spk_0:   9:11
So pushing stuff to the air base and then testing it dear water than trying to use local stack to similar everything you said. What you mean

spk_1:   9:19
That's exactly right? Yeah, So we try to experiment with local Stack, tried their teo get us off local development thing going, but ultimately we found that was no longer really necessary. When we develop in new features, we just get the feature and think about how to do it. Write it, tester, push up on see how it works

spk_0:   9:44
and in terms of how you write tests? Has that also changed us? Well, we have the way. Now you're doing development with more Focus on against testing The real thing once has been deployed.

spk_1:   9:54
Yeah, has I mean, like, functionality wise? I think unit testing is is kind of how you prove that your business logic where excess that's fine. There was kind of a bit of research about how, like in this particular project, like how we actually go about doing something a bit Mohr end to end or integration test on DH. What we found was the actually, our C I pipeline now just spins up a test stack on DH. We run our integration tests against that stack. I make sure they were all fine before we deployed toe are pre production environment,

spk_0:   10:35
right? So that's a temporary stack that you spin up just for the purpose of running tests as part of your C. I see the pipeline, right? That's

spk_1:   10:41
exactly right. And again, it's just that flexibility of single line. Spinning up a new stack as you need it is fantastic.

spk_0:   10:52
Yeah, that's really cool. It's definitely a pattern that I'm seeing people employ more and more. I guess because, like you said, is that flexibility is really easy to do it. And you don't have to worry about taking care of all these test data they end up having in your staging or your shared environment. Another question. I have the intense off some of the platform limits you run into you mentioned that you'll run into the 200. Resource is limits for one class mention stack. What about any other limits you have running to know as you're working with for service and 80 breasts more mohr on a day to day basis?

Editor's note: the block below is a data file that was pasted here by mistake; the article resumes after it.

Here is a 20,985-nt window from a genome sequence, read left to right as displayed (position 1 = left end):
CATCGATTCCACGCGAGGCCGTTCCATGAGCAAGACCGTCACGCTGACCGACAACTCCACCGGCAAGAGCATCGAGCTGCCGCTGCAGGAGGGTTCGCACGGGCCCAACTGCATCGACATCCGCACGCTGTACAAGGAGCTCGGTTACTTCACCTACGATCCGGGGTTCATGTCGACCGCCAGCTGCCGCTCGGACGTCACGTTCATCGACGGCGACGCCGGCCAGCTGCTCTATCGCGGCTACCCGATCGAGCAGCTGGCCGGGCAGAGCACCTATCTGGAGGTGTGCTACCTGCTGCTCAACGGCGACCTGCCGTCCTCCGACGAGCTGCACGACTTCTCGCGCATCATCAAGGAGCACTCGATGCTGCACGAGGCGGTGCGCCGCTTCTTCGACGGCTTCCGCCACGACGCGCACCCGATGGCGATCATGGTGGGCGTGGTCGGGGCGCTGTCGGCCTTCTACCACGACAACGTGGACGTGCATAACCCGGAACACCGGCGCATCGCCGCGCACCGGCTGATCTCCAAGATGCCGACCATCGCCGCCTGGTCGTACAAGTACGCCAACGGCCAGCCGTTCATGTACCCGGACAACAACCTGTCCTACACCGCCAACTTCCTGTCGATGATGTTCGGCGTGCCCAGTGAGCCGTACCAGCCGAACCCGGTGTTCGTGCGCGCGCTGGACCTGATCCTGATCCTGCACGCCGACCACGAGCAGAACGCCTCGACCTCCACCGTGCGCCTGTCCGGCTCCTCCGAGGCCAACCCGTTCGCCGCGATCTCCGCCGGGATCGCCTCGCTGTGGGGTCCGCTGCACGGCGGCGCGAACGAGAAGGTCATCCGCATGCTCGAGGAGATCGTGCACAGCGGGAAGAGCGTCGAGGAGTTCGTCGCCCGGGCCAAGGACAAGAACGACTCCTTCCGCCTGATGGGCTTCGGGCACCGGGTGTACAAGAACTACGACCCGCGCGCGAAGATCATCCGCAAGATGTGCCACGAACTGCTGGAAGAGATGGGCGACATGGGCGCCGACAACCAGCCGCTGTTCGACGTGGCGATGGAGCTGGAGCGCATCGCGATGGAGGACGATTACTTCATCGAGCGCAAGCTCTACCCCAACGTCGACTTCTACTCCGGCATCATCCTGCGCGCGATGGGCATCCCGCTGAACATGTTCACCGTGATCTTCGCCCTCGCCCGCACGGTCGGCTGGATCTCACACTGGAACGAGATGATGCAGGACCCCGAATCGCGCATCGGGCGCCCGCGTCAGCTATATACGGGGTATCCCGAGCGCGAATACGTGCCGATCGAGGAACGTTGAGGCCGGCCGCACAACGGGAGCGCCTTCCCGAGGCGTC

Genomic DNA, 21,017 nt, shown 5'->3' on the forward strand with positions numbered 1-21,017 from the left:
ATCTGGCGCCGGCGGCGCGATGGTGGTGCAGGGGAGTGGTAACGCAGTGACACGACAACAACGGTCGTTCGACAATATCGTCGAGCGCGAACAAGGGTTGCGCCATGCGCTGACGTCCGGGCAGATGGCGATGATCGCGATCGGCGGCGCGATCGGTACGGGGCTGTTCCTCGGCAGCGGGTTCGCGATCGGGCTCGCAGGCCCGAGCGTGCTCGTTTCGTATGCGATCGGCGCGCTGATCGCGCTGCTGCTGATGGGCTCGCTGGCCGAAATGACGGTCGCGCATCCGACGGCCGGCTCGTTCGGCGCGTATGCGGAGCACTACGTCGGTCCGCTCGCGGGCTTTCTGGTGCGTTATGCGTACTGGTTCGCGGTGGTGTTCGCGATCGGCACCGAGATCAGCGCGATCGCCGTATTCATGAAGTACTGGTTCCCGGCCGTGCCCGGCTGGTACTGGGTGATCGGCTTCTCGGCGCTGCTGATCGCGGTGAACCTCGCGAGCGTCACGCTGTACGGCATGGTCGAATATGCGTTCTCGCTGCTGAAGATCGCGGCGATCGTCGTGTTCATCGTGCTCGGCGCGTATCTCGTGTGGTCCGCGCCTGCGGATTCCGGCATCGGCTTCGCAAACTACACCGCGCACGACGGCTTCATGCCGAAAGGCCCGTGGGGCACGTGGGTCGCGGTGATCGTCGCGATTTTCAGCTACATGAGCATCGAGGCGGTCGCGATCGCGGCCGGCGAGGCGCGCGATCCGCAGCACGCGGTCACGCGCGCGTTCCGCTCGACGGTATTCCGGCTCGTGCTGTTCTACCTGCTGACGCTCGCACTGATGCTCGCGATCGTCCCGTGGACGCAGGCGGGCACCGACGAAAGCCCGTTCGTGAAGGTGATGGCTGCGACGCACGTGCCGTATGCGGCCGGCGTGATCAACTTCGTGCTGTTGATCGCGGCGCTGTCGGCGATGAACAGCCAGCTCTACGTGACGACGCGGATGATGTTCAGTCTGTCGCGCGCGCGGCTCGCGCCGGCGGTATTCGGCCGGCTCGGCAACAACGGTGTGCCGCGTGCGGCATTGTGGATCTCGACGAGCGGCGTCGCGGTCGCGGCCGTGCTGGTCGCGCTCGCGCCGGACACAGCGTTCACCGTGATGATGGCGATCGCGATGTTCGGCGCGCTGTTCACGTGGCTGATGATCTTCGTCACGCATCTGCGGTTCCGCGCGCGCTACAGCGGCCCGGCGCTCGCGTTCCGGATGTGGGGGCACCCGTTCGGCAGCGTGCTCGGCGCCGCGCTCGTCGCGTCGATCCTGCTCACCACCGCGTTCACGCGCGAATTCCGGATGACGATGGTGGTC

spk_2:   11:24
I think anyone that comes to mind is, I think the number of invocation limit that you get with Lambda as it is a kind of an account wild thing. I think we we haven't approached that limit, but that's something that we're keeping an island, and that is that. We know we can ask eight of us to increase for us if need be. But I think we'd rather let that be a reason why we favour having more granularity in terms of accounts in this scenario, where we do need more kind of burst e on a kind of a larger overhead in terms of Lambda invocations them, then we kind of we know exactly why that's needed and what was causing it, as opposed to just to kind of just kind of having a knee jerk reaction. Teo expecting that we're going to reach that limit at some point. It's not. It's not a place where you wantto be operating near to and then you're ending up with throttled invocations. I think there's other other limits, like number of points on on AP Gateway. But there's no snow, no something that we kind of practically run into day today as to say we're a business that it operates. Only in the UK are customers will UK based that lowers the sort of complexity of being globally distributed of being. You know, I have redundancy and everything else. We kind of have, ah, lower target to aim for in that sense. So whereas customers of eight of us, you know, we're not often the ones pushing the boundaries, but we just kind of benefiting from the low hanging fruit that people before is that paved the way to achieve,

spk_1:   12:49
I'd also add, of course, like when we started off using service There was a lot of angst around Cold starts on DH. For that reason, we didn't really fully investing customer facing functions. But now our solution to that was, if you remember, we talked about being a kind of dot net house and having lots of expertise in the back end with C Sharp, etcetera. We've kind of transitioned away from that towards Mohr like Node, based on DH typescript based functions. And actually, there's been quite good to buy in from that from R. C. Sharp Back and developers

spk_0:   13:29
on DH. One other thing I remember from our time working together was that we were doing a lot of work on the log infrastructure on one. The limit that we ran into was the fact that you can only have one subscription future per LA group on that. The other day I learned that you can actually have more than one. But the only way to do right now is to raise a support ticket. No, a service limit race, but a normal support ticket on asked the database while specifically the club was team to allow more than one subscription philtre for the account. So you guys are doing with all this transition, and it's definitely a transition that I'm seeing quite a lot off and well about. Are there anything that you think a device can do better? And it could be documentation and maybe some of services. There's just no as easy to you work with. Have you guys so much work with incognito since we last spoke?

spk_2:   14:24